Expert Calls for Long-Term Planning to Extend Virginia’s ‘Rail Renaissance’

July 01, 2013

Railroad transportation in Virginia and many other parts of the country is witnessing a renaissance in popularity and public support as a safe, clean and efficient way to move both freight and passengers. Virginia is at the forefront of this movement.

But Virginia’s rail transportation policies must be refined and clarified for a better future, according to an article in the current Virginia News Letter, published by the University of Virginia’s Weldon Cooper Center for Public Service.

The Virginia News Letter, edited by Cooper Center senior economist John Knapp and published about six times a year, offers experts’ insights into issues of public concern in Virginia.

The current article, written by Richard L. Beadles, a rail transportation veteran and one of the founders of the nonprofit Virginia Rail Policy Institute, documents how the state’s relationship with private railroads has come full circle.

In the beginning, there was strong support, then none for over a century – only regulation by public authorities – and now Virginia is once again aggressively funding and promoting rail transportation.

Some of the key points made by Beadles, a former president and CEO of the Richmond, Fredericksburg & Potomac Railroad:

  • “Since about 1975, Virginia has gradually become a major funder and developer of rail infrastructure and services,” Beadles writes. “It has done so incrementally, usually on a case-by-case basis. State transportation officials, over many years until recently, simply responded to rail needs identified and promoted by others. Virginia more or less backed into funding railroads. The state still lacks a comprehensive statement of the ultimate role for rail in the decades ahead.”
  • Virginia’s recently enacted comprehensive transportation funding bill was a milestone for intercity passenger rail transportation in the state, providing a steady source of revenue for the Intercity Passenger Rail Operating and Capital fund. The combination of that fund and the previously enacted Rail Enhancement Fund place Virginia in a favorable place to continue funding improvements to conventional freight and passenger infrastructure and services.
  • Nevertheless, Virginia will eventually need high-speed passenger rail to serve some of its urban corridors, as well as high-performance freight rail to relieve interstate truck traffic on major highways. Other than studies, there are no short-term prospects for either. Conventional freight rail intermodal service appears to have made only minimal impact, in terms of domestic transport. International (port-related) is another matter.
  • Virginia has a material interest in the future of the Northeast Rail Corridor and should be better represented in matters relating to it. Maryland pays nothing, directly, for its intercity Northeast Rail Corridor service, which is 100 percent funded by Amtrak, while Virginia is soon to be obligated to assume full cost of any operating deficits of the state’s Amtrak regional trains. “Virginia governors, their administrations and the state’s congressional delegations should address this.”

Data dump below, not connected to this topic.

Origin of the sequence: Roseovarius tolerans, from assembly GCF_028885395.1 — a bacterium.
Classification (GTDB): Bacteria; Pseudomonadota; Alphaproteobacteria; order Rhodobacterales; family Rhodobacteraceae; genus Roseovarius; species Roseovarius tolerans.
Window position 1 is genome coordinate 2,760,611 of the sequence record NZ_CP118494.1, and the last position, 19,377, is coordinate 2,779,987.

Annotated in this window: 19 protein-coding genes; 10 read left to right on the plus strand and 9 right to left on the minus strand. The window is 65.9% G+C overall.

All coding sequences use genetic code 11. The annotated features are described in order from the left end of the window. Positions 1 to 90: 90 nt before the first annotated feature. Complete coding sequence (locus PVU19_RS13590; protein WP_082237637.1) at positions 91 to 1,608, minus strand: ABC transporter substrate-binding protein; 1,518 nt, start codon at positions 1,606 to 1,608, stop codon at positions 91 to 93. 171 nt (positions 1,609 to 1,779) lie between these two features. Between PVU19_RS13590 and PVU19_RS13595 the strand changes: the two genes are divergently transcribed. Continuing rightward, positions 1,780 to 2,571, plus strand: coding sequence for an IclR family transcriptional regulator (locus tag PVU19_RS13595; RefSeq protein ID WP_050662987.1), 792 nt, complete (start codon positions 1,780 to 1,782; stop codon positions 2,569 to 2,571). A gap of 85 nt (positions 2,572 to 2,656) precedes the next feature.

• The rail renaissance has been running ahead of consistent public transportation policy. If a strong state-sponsored program of rail development is to continue without potential challenges, it will be necessary to amend the state constitution’s section that prohibits spending for transportation improvements other than roads.
  • A “State of Rail in the Commonwealth” annual report would benefit policymakers and citizens alike. There is much to celebrate, yet there are big decisions yet to be made, especially in funding beyond conventional rail freight and passengers services. “Department of Rail and Public Transportation rail plans have improved over the years, but they still lack substantive discussion of the optimal role of rail. Rail infrastructure and services, of the type likely required over the next several decades, has such a long lead-time associated with them, that traditional VDOT six-year plans do not adequately permit consideration. One-term governors, as required in Virginia, do not have the political motivation to tackle many long-term projects,” Beadles writes.

Beadles concludes: “Virginia has witnessed a remarkable cycle of public policy evolution on railroad transportation ranging from early embrace, later a constitutional prohibition, and finally, reconciliation.

“The next 50 years promise to be equally challenging, but prudent steps taken now can smooth the way. Some of them wouldn’t even cost a lot of money. Virginians appear to strongly favor rail development. Rail is not a partisan political issue in Virginia. With good planning, and continuing legislative support, we can be optimistic about the future of rail in Virginia.”

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Rebecca P. Arrington

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